20. Makes sense. I’m interested in learning more about the relation of patient history to assessment and management. Can we have another discussion focusing on that general topic?

Great idea. Let’s get together next month and we’ll discuss promoting healthy hearing. We’ll focus on comorbid conditions associated with hearing loss and related disorders, like tinnitus. We maybe also could talk about the role of lifestyle factors in hearing health, such as diet and smoking. Never fear—You’ll have the opportunity to ask plenty of questions about these topics. See you then!


American Speech-Language-Hearing Association. (1988). Determining threshold level for speech [Guidelines]. Available from

Basar, F., & Canbaz, S. (2015). What is the audiological evaluation time for those aged 0 – 5 years and older. The Journal of International Advanced Otology, 42, 42-47

Fowler E.P., & Wegel, R.L. (1922). Audiometric methods and the application. Transactions of the 28th Annual Meeting of the American Laryngological, Rhinological and Otological Society (pp. 98–132).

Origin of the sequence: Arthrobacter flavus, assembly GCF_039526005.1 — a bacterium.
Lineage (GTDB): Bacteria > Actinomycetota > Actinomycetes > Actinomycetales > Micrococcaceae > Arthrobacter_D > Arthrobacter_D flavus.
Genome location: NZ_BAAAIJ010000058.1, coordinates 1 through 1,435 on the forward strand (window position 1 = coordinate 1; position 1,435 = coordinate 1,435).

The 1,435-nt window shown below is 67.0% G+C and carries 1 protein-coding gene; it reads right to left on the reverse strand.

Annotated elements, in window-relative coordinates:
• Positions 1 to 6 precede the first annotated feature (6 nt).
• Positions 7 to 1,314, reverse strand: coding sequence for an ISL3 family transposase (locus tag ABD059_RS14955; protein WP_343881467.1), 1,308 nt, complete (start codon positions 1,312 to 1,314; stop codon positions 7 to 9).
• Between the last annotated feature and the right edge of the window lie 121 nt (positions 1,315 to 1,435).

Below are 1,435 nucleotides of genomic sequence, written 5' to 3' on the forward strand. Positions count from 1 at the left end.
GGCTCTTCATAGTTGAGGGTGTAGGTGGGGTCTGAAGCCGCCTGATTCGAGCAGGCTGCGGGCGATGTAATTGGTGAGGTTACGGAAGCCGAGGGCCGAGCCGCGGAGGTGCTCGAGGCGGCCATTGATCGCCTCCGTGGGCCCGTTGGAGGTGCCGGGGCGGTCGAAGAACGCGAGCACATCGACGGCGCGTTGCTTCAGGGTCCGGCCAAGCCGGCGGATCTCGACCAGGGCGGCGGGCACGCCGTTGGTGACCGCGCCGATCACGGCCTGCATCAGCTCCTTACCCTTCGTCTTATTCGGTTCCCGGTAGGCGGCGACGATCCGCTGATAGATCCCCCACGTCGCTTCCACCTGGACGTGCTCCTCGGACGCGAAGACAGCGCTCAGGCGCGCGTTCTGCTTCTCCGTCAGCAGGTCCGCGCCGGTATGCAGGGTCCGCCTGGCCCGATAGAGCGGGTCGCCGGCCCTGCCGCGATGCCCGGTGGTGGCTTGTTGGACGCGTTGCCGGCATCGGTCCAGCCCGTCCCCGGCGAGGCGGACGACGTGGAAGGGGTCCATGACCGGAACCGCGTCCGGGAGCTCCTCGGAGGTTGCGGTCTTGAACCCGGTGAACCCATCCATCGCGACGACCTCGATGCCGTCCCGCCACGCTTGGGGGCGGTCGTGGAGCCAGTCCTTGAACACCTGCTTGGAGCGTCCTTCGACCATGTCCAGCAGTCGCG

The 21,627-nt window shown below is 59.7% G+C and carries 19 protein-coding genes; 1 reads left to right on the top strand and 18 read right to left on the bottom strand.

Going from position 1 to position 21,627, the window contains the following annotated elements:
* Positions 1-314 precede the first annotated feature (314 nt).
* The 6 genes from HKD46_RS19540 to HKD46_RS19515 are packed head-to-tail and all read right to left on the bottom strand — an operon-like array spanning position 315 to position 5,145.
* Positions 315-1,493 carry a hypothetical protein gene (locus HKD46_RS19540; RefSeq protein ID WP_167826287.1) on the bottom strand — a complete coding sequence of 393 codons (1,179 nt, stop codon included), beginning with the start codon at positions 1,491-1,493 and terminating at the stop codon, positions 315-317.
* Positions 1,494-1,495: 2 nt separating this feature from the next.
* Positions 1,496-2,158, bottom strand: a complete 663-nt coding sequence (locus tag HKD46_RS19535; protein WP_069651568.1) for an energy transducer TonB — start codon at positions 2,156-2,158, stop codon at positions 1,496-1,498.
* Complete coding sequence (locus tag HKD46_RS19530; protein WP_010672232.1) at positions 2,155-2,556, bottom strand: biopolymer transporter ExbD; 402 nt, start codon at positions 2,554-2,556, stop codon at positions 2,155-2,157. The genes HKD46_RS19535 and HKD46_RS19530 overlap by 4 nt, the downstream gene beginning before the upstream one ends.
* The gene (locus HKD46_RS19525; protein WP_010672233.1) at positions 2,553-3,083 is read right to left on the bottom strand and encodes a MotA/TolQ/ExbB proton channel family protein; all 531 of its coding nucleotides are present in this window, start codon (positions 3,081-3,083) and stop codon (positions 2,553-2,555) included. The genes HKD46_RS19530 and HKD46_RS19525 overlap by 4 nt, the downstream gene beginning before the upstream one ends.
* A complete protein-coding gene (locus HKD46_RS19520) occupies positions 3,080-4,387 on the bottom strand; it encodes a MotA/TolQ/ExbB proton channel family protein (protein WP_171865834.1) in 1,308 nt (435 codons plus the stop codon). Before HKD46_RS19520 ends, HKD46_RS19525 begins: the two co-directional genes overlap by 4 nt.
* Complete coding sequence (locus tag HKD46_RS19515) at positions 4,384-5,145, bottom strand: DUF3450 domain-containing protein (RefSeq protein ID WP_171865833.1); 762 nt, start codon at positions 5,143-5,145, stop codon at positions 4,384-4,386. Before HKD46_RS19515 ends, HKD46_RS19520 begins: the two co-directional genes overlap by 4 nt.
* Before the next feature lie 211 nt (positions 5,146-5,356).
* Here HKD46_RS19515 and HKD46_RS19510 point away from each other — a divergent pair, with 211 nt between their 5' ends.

Hall, J.W. III. (2014). Introduction to audiology today. Boston: Pearson Educational. 

Hall, J.W. III. (2016). Crosscheck principle in pediatric audiology today: A 40-year perspective. Journal of Audiology and Otology,  20, 59-67.

Hall, J.W. III. (2021). Promoting healthy hearing over the lifespan. Aud Vestib Res, 30, 74-94.

Jerger,J., & Hayes, D. (1976). The cross-check principle in pediatric audiology. Archives of Otolaryngology, 102, 614-620.

Margolis, R.H. (2008). The vanishing air-bone gap – audiology’s dirty little secret. AudiologyOnline, Article 901. Retrieved from

Margolis, R.H. (2010 a). A few secrets about bone-conduction testing. The Hearing Journal, 63, 10-17.

Margolis, R.H., Glasberg, B.R., Creeke, S., & Moore, B.C. (2010 b). AMTAS: Automated method for testing auditory sensitivity: validation studies. International Journal of Audiology, 49 (3), 185-194.

Mueller, H.G., & Hornsby, B.Y.W. (2020). 20Q: Word recognition testing --- Let’s just agree to do it right! AudiologyOnline, Article 26478. Retrieved from

Musiek, F.E., Shinn, J., Chermak, G.D., & Bamiou, D.-E. (2017). Perspectives on the pure-tone audiogram. Journal of the American Academy of Audiology, 28, 655-671.

Vaisbuch, Y., Ali, N., Qian, S.Z., Gianakas, S.P., & Fitzgerald, M.B. (2019). Speech in noise understanding in patients with vestibular schwannoma. J Neurol Surg B Skull Base, 80, S1-S2.